BLUE GROWTH IN ADRIATIC-IONIAN REGION

Blue growth – is an initiative that can harness the untapped potential of Europe's oceans, seas and coasts for jobs and growth. The Growth in the blue economy offers new and innovative ways to help increase EU economy. It represents the maritime dimension of the Europe 2020 strategy. It can contribute to the EU's international competitiveness, resource efficiency, job creation and new sources of growth whilst safeguarding biodiversity and protecting the marine environment, thus preserving the services that healthy and resilient marine and coastal ecosystems provide.

BLUE GROWTH OVERVIEW

OVERVIEW - 1

 

Blue growth – is an initiative that can harness the untapped potential of Europe's oceans, seas and coasts for jobs and growth. The Growth in the blue economy offers new and innovative ways to help increase EU economy.

It represents the maritime dimension of the Europe 2020 strategy.

It can contribute to the EU's international competitiveness, resource efficiency, job creation and new sources of growth whilst safeguarding biodiversity and protecting the marine environment, thus preserving the services that healthy and resilient marine and coastal ecosystems provide.

 The individual sectors of the blue economy are interdependent. They rely on common skills and shared infrastructure such as ports and electricity distribution networks. They depend on others using the sea sustainably


OVERVIEW - 2

The blue economy needs to be sustainable and to respect potential environmental concerns given the fragile nature of the marine environment. Efforts are needed to reduce negative environmental impacts of maritime activities such as the emissions of pollutants and the discharge of noxious substances.

Lack of access to finance and a shortage of suitably skilled workers have been identified as blocking growth in nearly all economic sectors. In the blue economy, Member States are tackling this by developing maritime clusters. These are groupings of larger industries, smaller suppliers and educational establishments that reinforce each other through their close proximity. The better communication brought about by geographical proximity mean that educational courses and research can meet the needs of local industry and suppliers can understand the market and predict future trends.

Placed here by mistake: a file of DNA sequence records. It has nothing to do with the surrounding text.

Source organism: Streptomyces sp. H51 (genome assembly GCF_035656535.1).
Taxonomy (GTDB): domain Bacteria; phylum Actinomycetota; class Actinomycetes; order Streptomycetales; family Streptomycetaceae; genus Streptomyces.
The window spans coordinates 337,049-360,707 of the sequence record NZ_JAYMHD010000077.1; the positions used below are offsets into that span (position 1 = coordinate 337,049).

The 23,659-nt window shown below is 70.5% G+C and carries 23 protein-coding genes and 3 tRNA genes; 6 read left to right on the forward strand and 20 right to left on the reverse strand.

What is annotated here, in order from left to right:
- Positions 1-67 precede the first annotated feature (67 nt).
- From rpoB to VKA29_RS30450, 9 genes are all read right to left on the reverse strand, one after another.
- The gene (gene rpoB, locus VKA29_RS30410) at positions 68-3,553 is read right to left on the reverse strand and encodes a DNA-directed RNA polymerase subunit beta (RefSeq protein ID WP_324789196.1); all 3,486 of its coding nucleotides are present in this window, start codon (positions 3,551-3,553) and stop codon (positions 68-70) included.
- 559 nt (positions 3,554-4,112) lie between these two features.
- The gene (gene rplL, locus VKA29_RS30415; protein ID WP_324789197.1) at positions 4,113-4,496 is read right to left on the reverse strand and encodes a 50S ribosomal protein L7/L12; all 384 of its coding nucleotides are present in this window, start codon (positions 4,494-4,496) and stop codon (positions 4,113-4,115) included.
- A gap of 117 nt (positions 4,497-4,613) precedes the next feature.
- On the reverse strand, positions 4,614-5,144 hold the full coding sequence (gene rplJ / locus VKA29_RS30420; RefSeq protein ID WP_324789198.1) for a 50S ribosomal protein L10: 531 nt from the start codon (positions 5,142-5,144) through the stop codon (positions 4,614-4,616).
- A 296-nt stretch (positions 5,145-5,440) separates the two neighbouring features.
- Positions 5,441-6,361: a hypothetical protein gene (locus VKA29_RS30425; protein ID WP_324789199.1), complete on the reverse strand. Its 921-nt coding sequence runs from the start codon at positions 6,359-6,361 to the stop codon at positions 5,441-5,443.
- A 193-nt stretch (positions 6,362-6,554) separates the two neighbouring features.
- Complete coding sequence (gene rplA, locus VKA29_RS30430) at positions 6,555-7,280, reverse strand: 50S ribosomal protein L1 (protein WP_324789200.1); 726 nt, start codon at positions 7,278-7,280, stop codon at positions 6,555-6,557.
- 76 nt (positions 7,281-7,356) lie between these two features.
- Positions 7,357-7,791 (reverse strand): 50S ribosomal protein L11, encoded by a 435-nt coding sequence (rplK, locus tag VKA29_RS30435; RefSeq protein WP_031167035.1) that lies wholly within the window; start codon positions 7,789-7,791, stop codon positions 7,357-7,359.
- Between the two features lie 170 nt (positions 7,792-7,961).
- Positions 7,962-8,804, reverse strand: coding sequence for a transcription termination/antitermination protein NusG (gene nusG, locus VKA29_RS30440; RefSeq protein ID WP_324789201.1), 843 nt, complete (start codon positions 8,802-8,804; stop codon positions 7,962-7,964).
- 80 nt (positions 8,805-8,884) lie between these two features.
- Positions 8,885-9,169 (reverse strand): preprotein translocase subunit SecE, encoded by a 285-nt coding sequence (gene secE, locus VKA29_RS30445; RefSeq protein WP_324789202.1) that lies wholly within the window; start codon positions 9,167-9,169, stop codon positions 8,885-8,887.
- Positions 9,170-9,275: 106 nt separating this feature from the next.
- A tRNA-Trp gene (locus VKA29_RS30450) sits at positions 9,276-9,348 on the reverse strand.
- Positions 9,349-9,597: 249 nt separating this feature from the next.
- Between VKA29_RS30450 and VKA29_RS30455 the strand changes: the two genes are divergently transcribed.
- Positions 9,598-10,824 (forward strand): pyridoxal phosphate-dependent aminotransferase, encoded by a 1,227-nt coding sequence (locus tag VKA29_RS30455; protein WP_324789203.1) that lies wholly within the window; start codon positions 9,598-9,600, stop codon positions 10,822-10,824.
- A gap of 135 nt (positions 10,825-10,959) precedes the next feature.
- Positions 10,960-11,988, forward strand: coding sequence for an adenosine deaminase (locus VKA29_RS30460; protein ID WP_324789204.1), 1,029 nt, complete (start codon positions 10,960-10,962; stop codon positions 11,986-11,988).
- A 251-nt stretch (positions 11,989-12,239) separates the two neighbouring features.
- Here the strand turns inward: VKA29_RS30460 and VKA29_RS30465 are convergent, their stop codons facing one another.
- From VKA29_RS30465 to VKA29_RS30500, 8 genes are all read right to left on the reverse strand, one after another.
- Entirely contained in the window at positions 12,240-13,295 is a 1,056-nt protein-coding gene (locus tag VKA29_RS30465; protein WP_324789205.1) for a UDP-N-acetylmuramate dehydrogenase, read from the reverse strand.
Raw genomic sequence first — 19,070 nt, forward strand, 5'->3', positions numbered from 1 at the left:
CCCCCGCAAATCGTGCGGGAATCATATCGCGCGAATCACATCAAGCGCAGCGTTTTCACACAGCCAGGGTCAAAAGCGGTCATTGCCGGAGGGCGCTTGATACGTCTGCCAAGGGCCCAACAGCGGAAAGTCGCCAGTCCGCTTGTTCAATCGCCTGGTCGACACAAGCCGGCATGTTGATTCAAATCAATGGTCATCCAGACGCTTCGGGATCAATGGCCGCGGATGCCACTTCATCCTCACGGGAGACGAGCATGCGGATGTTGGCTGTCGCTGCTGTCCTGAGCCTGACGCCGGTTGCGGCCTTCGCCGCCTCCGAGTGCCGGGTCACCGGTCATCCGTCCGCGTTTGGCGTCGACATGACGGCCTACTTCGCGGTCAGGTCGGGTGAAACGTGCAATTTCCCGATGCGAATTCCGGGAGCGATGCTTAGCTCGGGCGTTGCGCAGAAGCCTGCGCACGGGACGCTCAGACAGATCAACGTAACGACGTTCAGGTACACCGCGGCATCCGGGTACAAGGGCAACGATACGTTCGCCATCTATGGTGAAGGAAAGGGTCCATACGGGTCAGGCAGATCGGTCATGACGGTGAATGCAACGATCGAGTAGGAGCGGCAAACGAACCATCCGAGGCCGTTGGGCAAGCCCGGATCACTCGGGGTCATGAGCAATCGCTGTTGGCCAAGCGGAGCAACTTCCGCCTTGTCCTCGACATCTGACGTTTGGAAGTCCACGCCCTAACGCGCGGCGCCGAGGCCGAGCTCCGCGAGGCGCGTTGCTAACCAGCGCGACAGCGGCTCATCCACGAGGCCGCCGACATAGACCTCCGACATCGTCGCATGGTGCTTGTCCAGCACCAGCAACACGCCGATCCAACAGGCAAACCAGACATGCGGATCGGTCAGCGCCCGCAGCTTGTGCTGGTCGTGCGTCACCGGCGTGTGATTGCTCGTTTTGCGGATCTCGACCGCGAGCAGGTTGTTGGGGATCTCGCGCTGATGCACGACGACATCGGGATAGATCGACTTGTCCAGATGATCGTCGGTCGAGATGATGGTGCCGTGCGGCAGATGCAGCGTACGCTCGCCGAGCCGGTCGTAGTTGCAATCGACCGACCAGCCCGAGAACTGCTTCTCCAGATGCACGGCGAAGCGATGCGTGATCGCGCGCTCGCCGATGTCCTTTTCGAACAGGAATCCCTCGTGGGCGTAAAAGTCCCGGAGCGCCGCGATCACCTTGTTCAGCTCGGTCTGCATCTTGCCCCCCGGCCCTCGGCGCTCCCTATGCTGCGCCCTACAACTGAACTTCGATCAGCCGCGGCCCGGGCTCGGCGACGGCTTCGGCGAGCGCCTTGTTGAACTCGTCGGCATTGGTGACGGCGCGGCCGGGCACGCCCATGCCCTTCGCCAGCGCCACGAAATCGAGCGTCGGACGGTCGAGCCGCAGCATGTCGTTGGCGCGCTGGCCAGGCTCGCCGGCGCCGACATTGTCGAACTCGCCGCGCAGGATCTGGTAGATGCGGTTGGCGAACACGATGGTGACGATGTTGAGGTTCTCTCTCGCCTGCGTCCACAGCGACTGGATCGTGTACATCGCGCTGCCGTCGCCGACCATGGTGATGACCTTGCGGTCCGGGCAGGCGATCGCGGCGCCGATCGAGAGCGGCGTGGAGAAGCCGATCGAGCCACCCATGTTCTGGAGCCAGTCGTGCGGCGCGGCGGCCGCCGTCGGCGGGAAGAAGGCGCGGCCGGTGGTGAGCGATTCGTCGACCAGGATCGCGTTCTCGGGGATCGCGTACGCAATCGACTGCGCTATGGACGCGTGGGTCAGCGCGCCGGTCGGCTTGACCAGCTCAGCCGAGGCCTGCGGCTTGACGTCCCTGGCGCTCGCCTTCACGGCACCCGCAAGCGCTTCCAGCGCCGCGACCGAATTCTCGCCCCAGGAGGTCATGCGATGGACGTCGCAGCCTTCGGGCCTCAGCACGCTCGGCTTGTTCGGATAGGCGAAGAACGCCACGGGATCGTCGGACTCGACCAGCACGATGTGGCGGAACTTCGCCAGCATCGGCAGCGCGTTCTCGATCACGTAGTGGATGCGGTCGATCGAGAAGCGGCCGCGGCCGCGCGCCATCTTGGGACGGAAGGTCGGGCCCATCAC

BLUE GROWTH - FOCUS AREAS - 1

An analysis of the job-creation potential, as well as the potential for research and development to deliver technology improvements and innovation and the need for action at EU level, has suggested that the following five value chains could deliver sustainable growth and jobs in the blue economy. They could therefore benefit from clear-sighted policymaking, allowing the private sector to play a leading role in helping the blue economy reach its sustainable growth potential.


BLUE GROWTH - FOCUS AREAS - 2


  • Blue energy - focuses on marine renewable energies, such as offshore wind power, tidal power wave power or ocean thermal power;
  • Aquaculture focuses on sea food production and overall improvement in human diet;
  • Maritime, coastal and cruise tourism - largest single maritime economic activity;
  • Marine mineral resources - extracting minerals from the seafloor, such as cobalt, copper and zinc etc.;
  • Blue biotechnology - exploration and exploitation of the sea biodiversity as inputs for the food, feed and chemical industries.

 Blue biotechnology, aquaculture and underwater mining are areas which are expected to increase in importance. It still remains to be seen which regions can make most of their maritime and marine assets.


BLUE GROWTH - FOCUS AREAS - 3

Each of these sectors has its own territorial pattern of development potentials, but there are also a few overarching aspects:

  • Land and sea interactions are important. Sea activities are strongly related to the land and vice‑versa. However, Blue Growth is not restricted to coastal areas or islands; even landlocked regions have important connections to the sea for trade of goods and services.
  • Maritime Spatial Planning as a tool for Blue Growth. To ensure that maritime activities can deliver growth and avoid ‘sea‑use conflicts’, integrated planning of human activities both on land and at sea is needed. The interaction between sea and land use is fundamental because almost all activities involving the sea have territorial effects.
  • Need for better mapping of the sea. Exploring marine potentials requires data and maps covering not only territorial areas but increasingly also the sea and the links between sea and land‑based developments and activities.
  • Territorial concentration of maritime transport. Maritime transport plays an important role in global trade. Development potentials of ports in the Mediterranean are often hampered by inadequate transport infrastructure on land to link the ports to Europe’s main road and rail networks.
  • Marine and maritime tourism along the coasts. Tourism remains a key economic sector in the context of Blue Growth and for the European coasts, and is a major source of jobs in many regions. Coastal areas and islands in the Mediterranean are particularly strong in maritime tourism.


TERRITORIAL DIMENSION OF BLUE GROWTH